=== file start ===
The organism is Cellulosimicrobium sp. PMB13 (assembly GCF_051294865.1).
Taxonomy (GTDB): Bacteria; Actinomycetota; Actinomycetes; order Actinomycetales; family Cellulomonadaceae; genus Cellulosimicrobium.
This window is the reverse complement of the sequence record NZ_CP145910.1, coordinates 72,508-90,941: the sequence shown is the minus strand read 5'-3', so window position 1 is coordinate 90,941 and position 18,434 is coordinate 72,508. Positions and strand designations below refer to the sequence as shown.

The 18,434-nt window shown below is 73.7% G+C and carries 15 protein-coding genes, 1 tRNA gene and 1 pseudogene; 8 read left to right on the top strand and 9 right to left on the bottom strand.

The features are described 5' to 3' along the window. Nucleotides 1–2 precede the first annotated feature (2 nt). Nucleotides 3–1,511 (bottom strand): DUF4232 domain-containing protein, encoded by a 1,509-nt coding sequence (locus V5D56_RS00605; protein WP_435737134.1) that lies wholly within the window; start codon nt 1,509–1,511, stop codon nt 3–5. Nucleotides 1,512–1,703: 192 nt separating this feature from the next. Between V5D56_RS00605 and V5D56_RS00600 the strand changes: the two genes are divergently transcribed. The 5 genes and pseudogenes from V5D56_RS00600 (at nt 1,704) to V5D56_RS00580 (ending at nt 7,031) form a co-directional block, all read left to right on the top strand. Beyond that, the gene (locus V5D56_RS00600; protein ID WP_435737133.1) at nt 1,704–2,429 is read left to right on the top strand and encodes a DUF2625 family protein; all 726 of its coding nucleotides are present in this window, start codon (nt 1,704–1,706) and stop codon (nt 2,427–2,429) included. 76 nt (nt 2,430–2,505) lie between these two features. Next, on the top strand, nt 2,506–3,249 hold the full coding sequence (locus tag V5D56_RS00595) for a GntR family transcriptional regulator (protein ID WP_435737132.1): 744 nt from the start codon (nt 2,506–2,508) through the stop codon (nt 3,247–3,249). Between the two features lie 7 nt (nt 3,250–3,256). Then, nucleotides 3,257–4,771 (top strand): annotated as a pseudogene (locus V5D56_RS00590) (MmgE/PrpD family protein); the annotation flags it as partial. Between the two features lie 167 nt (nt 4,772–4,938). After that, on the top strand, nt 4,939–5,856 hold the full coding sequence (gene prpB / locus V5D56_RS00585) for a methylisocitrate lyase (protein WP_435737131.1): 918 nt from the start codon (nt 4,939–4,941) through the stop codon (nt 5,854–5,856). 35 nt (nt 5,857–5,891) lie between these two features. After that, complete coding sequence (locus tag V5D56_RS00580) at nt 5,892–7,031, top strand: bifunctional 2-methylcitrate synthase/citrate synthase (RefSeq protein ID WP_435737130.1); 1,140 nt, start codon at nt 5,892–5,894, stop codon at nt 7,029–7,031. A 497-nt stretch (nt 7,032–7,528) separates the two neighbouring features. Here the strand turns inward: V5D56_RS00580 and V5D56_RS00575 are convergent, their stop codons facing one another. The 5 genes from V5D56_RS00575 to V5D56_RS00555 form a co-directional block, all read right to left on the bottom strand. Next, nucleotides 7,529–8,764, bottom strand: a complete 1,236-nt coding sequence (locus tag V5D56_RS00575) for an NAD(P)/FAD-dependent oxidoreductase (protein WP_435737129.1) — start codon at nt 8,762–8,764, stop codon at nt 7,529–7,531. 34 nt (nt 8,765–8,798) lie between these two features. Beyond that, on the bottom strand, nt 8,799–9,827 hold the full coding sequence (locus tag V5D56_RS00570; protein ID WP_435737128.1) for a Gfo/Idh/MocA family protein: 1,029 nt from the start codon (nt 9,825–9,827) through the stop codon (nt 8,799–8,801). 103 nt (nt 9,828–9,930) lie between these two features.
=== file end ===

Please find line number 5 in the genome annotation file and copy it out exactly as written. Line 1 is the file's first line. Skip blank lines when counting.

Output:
The features are described 5' to 3' along the window. Nucleotides 1–2 precede the first annotated feature (2 nt). Nucleotides 3–1,511 (bottom strand): DUF4232 domain-containing protein, encoded by a 1,509-nt coding sequence (locus V5D56_RS00605; protein WP_435737134.1) that lies wholly within the window; start codon nt 1,509–1,511, stop codon nt 3–5. Nucleotides 1,512–1,703: 192 nt separating this feature from the next. Between V5D56_RS00605 and V5D56_RS00600 the strand changes: the two genes are divergently transcribed. The 5 genes and pseudogenes from V5D56_RS00600 (at nt 1,704) to V5D56_RS00580 (ending at nt 7,031) form a co-directional block, all read left to right on the top strand. Beyond that, the gene (locus V5D56_RS00600; protein ID WP_435737133.1) at nt 1,704–2,429 is read left to right on the top strand and encodes a DUF2625 family protein; all 726 of its coding nucleotides are present in this window, start codon (nt 1,704–1,706) and stop codon (nt 2,427–2,429) included. 76 nt (nt 2,430–2,505) lie between these two features. Next, on the top strand, nt 2,506–3,249 hold the full coding sequence (locus tag V5D56_RS00595) for a GntR family transcriptional regulator (protein ID WP_435737132.1): 744 nt from the start codon (nt 2,506–2,508) through the stop codon (nt 3,247–3,249). Between the two features lie 7 nt (nt 3,250–3,256). Then, nucleotides 3,257–4,771 (top strand): annotated as a pseudogene (locus V5D56_RS00590) (MmgE/PrpD family protein); the annotation flags it as partial. Between the two features lie 167 nt (nt 4,772–4,938). After that, on the top strand, nt 4,939–5,856 hold the full coding sequence (gene prpB / locus V5D56_RS00585) for a methylisocitrate lyase (protein WP_435737131.1): 918 nt from the start codon (nt 4,939–4,941) through the stop codon (nt 5,854–5,856). 35 nt (nt 5,857–5,891) lie between these two features. After that, complete coding sequence (locus tag V5D56_RS00580) at nt 5,892–7,031, top strand: bifunctional 2-methylcitrate synthase/citrate synthase (RefSeq protein ID WP_435737130.1); 1,140 nt, start codon at nt 5,892–5,894, stop codon at nt 7,029–7,031. A 497-nt stretch (nt 7,032–7,528) separates the two neighbouring features. Here the strand turns inward: V5D56_RS00580 and V5D56_RS00575 are convergent, their stop codons facing one another. The 5 genes from V5D56_RS00575 to V5D56_RS00555 form a co-directional block, all read right to left on the bottom strand. Next, nucleotides 7,529–8,764, bottom strand: a complete 1,236-nt coding sequence (locus tag V5D56_RS00575) for an NAD(P)/FAD-dependent oxidoreductase (protein WP_435737129.1) — start codon at nt 8,762–8,764, stop codon at nt 7,529–7,531. 34 nt (nt 8,765–8,798) lie between these two features. Beyond that, on the bottom strand, nt 8,799–9,827 hold the full coding sequence (locus tag V5D56_RS00570; protein ID WP_435737128.1) for a Gfo/Idh/MocA family protein: 1,029 nt from the start codon (nt 9,825–9,827) through the stop codon (nt 8,799–8,801). 103 nt (nt 9,828–9,930) lie between these two features.